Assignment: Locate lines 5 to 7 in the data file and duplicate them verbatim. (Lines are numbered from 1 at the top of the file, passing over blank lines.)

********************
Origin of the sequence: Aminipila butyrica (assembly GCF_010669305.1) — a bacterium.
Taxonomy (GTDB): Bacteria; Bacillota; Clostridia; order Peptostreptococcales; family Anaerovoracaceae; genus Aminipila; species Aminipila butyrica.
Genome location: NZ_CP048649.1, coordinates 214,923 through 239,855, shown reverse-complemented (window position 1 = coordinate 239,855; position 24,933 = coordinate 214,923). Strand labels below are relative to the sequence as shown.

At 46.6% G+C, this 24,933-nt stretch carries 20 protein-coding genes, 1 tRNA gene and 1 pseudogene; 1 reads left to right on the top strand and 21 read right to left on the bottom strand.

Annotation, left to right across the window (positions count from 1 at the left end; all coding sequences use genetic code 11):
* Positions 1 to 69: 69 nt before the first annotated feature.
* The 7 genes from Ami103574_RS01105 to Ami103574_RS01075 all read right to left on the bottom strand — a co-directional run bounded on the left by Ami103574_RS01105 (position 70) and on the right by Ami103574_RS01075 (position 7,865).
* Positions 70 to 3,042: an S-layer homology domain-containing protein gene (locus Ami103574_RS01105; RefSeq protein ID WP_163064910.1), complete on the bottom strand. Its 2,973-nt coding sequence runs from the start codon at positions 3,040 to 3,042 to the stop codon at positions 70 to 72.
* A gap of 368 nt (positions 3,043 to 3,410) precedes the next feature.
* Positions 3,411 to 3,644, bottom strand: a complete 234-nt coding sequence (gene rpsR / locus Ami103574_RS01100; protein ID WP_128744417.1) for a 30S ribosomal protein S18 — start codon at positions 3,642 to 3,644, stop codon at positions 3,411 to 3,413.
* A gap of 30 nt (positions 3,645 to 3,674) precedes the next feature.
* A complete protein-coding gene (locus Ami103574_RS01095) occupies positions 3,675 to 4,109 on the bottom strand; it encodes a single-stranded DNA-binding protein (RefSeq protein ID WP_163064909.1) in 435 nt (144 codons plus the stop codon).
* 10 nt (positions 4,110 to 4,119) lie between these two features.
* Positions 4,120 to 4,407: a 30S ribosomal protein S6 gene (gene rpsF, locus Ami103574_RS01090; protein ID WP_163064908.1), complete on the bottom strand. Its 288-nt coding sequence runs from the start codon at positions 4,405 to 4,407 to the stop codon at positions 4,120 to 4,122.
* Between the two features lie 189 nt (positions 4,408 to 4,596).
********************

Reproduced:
Annotation, left to right across the window (positions count from 1 at the left end; all coding sequences use genetic code 11):
* Positions 1 to 69: 69 nt before the first annotated feature.
* The 7 genes from Ami103574_RS01105 to Ami103574_RS01075 all read right to left on the bottom strand — a co-directional run bounded on the left by Ami103574_RS01105 (position 70) and on the right by Ami103574_RS01075 (position 7,865).